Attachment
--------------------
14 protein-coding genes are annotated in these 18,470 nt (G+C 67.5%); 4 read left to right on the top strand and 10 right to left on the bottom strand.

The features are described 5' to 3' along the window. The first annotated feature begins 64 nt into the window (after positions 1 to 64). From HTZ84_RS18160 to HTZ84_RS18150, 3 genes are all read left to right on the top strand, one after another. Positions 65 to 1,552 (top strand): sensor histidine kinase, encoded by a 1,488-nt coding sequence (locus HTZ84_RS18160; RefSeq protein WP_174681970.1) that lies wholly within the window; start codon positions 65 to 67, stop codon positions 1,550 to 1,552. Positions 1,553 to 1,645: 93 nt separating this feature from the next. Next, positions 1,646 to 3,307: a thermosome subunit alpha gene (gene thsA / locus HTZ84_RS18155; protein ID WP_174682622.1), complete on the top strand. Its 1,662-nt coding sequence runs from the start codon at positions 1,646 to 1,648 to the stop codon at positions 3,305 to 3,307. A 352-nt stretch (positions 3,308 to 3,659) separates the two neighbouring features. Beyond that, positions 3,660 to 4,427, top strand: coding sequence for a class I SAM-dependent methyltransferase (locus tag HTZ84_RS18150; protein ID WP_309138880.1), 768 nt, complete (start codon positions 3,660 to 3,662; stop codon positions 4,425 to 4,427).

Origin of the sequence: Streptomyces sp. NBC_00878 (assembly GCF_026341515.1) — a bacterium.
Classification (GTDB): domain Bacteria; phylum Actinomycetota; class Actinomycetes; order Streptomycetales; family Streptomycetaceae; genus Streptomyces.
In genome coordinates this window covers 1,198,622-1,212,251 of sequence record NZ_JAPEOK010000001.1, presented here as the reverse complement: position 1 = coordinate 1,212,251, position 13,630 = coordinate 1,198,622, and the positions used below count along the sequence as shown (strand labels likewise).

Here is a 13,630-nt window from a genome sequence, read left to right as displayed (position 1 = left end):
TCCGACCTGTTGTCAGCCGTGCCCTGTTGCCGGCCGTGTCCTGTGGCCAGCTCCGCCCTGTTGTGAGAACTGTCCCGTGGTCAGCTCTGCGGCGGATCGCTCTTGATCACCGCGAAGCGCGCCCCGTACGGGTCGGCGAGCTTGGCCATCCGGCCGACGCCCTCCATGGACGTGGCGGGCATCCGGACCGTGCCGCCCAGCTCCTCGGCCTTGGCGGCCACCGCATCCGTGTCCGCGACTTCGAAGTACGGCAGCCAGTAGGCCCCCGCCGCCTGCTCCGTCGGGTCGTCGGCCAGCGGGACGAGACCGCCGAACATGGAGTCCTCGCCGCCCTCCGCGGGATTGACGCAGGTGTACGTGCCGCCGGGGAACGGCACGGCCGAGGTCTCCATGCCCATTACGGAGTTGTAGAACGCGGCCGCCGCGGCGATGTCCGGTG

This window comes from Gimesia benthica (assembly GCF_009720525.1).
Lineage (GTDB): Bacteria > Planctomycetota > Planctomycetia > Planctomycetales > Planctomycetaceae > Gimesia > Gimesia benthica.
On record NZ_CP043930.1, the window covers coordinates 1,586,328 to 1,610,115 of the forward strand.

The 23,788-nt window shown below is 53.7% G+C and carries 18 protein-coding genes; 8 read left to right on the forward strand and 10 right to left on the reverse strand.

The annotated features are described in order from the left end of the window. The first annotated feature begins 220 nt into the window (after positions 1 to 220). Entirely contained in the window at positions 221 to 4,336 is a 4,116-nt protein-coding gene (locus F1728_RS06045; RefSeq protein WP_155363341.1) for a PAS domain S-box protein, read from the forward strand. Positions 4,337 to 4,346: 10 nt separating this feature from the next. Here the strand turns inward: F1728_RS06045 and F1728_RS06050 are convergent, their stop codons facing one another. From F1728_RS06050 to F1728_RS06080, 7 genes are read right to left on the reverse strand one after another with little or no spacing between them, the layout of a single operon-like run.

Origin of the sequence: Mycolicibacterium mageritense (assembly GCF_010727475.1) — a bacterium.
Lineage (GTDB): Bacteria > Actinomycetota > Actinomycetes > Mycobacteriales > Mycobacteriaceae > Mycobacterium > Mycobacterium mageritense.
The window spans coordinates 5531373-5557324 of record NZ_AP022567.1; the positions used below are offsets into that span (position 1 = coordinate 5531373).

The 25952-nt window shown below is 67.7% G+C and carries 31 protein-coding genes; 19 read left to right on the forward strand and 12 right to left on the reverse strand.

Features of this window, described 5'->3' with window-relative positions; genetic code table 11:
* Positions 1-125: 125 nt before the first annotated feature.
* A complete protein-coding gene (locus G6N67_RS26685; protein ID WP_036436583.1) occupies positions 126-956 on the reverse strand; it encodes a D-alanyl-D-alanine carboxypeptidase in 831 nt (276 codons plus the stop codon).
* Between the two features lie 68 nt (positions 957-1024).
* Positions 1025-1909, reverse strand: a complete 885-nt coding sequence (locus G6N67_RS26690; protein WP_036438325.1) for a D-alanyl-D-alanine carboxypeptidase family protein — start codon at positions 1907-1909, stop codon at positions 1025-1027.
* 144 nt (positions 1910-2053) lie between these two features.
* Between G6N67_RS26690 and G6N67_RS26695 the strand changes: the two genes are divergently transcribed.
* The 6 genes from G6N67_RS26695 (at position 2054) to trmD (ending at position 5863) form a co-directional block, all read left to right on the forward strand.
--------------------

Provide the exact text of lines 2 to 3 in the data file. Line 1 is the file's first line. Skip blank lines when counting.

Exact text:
The features are described 5' to 3' along the window. The first annotated feature begins 64 nt into the window (after positions 1 to 64). From HTZ84_RS18160 to HTZ84_RS18150, 3 genes are all read left to right on the top strand, one after another. Positions 65 to 1,552 (top strand): sensor histidine kinase, encoded by a 1,488-nt coding sequence (locus HTZ84_RS18160; RefSeq protein WP_174681970.1) that lies wholly within the window; start codon positions 65 to 67, stop codon positions 1,550 to 1,552. Positions 1,553 to 1,645: 93 nt separating this feature from the next. Next, positions 1,646 to 3,307: a thermosome subunit alpha gene (gene thsA / locus HTZ84_RS18155; protein ID WP_174682622.1), complete on the top strand. Its 1,662-nt coding sequence runs from the start codon at positions 1,646 to 1,648 to the stop codon at positions 3,305 to 3,307. A 352-nt stretch (positions 3,308 to 3,659) separates the two neighbouring features. Beyond that, positions 3,660 to 4,427, top strand: coding sequence for a class I SAM-dependent methyltransferase (locus tag HTZ84_RS18150; protein ID WP_309138880.1), 768 nt, complete (start codon positions 3,660 to 3,662; stop codon positions 4,425 to 4,427).

Origin of the sequence: Streptomyces sp. NBC_00878 (assembly GCF_026341515.1) — a bacterium.